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Browser API

import Browser from "@hickory/browser";

const history = Browser();


  • query - An object with two required properties: parse and stringify.

    • parse - A function that will convert a search string to a query value. This function should return a default value when it is called with no arguments.

    • stringify - A function that will convert a query value into a search string. This function should return an empty string when it is called with no arguments.

  • decode - Whether or not to automatically decode the pathname when creating a location. This should almost always be true, but if you have a reason to use invalid URIs, then you can set this to false (possibly to your own peril). (default: true)

  • raw - A function that will be used to set the rawPathname property of location objects. When creating a location from a string, this function will be passed the pathname section parsed from the string. When creating a location from an object, this function will be passed the pathname section of that object. The default value of this option is a function that will return the encoded version of the pathname (but will not double-encode an already encoded pathname).

  • baseSegment - This is a string that begins with a forward slash and ends with a non-foward slash character. It should be provided if your application is not being served from the root of your server.



The current location object.


The action used to get to the current location object.



  pathname: "/oklahoma",
  state: { musical: true }

The navigate function is used to navigate to a new location.

There are three ways that it can do this: PUSH, REPLACE, and ANCHOR.

  1. PUSH navigation pushes the new location onto the session history after the current location. Any existing locations after the current location are dropped.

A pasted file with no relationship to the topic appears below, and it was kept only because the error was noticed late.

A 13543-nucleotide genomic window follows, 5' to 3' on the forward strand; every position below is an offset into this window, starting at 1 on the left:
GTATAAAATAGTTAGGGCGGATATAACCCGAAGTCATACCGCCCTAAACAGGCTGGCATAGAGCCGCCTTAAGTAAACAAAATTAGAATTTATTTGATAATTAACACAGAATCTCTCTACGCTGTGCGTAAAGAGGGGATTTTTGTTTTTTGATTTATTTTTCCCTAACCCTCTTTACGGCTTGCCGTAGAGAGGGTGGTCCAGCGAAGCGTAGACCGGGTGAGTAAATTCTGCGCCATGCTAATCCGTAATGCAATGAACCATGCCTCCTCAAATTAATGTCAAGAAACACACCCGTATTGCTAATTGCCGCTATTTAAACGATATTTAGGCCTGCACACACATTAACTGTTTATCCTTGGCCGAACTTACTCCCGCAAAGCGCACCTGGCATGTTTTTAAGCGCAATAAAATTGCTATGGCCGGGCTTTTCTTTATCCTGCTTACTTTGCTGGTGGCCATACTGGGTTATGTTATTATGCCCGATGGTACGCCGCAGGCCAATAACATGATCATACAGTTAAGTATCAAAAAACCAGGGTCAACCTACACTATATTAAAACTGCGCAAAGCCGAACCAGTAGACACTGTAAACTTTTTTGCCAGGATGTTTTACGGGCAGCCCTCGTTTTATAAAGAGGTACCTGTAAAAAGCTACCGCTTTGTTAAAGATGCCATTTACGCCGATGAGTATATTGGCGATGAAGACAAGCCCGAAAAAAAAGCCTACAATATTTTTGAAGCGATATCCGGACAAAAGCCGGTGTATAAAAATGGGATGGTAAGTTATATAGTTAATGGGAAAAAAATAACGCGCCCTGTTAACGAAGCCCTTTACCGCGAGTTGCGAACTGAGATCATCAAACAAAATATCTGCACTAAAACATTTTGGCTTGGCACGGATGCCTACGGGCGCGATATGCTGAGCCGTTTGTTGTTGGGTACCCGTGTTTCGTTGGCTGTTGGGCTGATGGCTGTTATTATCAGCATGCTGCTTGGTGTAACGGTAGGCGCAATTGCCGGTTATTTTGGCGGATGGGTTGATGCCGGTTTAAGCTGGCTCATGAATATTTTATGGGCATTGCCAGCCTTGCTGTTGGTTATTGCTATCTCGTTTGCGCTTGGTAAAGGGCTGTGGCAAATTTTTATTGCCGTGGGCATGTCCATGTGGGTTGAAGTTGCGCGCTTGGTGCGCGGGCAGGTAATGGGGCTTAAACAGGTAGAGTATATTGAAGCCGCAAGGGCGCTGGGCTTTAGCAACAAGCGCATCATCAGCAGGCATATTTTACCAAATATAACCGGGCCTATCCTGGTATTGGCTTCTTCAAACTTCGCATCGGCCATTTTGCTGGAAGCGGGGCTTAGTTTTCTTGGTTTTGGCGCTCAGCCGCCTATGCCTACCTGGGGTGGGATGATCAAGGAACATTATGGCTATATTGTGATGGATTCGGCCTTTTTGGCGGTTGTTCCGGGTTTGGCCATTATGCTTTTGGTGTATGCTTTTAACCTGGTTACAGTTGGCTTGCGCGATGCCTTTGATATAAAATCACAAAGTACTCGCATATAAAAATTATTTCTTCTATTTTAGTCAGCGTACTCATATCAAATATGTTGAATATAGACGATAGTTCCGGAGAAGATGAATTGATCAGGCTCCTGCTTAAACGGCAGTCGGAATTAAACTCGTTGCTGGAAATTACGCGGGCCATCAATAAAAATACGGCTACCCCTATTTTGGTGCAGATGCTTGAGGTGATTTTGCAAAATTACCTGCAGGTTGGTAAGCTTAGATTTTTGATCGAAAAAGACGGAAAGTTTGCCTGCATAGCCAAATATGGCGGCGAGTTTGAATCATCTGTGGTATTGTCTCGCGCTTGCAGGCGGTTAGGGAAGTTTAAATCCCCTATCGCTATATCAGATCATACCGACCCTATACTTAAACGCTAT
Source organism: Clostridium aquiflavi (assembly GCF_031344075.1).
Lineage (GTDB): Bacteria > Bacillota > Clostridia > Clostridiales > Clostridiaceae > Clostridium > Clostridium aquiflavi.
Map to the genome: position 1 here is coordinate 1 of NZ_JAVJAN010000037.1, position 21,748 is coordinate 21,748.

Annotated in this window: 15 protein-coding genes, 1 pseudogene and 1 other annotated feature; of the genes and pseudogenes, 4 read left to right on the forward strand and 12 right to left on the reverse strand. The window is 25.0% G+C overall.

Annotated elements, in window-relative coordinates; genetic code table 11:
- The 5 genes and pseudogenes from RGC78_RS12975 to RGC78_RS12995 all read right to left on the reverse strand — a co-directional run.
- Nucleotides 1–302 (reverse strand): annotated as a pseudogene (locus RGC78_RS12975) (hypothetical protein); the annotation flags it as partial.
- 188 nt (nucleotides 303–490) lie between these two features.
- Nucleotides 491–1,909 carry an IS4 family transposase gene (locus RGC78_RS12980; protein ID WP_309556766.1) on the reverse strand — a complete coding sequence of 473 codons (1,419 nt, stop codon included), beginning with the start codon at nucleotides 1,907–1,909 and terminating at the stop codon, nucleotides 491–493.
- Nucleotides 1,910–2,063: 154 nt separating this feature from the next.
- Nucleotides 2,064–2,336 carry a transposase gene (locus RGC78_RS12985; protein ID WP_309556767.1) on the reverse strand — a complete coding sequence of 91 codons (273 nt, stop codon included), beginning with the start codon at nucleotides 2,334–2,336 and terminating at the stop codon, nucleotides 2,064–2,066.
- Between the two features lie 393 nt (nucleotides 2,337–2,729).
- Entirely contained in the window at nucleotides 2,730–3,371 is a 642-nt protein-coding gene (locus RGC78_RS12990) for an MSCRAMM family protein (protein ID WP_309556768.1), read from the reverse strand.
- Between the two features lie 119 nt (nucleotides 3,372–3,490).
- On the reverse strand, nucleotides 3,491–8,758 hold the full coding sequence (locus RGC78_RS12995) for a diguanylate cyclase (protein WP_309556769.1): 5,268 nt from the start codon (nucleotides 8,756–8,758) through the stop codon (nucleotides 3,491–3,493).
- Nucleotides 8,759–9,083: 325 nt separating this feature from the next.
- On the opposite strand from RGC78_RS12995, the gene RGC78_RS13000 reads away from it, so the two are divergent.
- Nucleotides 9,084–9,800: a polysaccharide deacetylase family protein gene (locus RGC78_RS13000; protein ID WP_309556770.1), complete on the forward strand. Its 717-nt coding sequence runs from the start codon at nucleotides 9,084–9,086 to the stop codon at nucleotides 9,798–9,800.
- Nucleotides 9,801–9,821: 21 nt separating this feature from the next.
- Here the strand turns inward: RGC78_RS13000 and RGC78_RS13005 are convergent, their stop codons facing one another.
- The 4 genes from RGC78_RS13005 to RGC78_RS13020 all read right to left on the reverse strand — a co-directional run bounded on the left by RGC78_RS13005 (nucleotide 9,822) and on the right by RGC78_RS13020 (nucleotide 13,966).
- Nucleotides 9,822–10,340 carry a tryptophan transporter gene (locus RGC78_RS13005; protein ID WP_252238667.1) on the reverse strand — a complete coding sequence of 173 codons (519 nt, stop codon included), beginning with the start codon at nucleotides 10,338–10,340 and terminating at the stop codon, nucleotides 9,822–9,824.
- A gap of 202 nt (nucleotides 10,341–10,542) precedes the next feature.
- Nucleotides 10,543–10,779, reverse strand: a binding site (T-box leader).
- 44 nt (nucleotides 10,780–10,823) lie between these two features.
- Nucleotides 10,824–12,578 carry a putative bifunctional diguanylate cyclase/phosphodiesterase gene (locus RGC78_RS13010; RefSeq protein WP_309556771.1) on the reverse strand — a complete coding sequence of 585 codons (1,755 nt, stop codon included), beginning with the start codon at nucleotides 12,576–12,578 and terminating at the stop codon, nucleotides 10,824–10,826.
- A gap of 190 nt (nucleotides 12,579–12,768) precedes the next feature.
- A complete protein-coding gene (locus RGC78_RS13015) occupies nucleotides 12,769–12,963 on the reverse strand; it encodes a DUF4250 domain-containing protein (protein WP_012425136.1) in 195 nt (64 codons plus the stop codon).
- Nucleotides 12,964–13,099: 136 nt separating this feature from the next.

history.navigate("/lion-king", "PUSH");
    pathname: "/wicked",
    state: { musical: true }
  1. REPLACE navigation replaces the current location with the new location. Any existing locations after the current location are unaffected.
history.navigate("/cats", "REPLACE");
    pathname: "/rent",
    state: { musical: true }
  1. ANCHOR mimics the behavior of clicking on an <a> element. When the new location's URL is exactly the same as the current location's, it will act like REPLACE; when they are different, it will act like PUSH.
history.navigate("/hairspray", "ANCHOR");
    pathname: "/hamilton",
    state: { musical: true }


to - This can either be a string or an object. If it is a string, it will be parsed to create a location object. If it is an object, then its properties will be used to create a new location object. If the provided object is missing any location properties, then those will be given default values on the new location object.

navType - ANCHOR, PUSH, or REPLACE. If none are provided, this will default to ANCHOR.



The go function is used to jump forward and backward to already visited locations. If you call it with a negative number, it goes backward. With a positive number, it goes forward. If you call it with no value (or 0), it will reload the current location.


num - The number of steps forward or backward to go.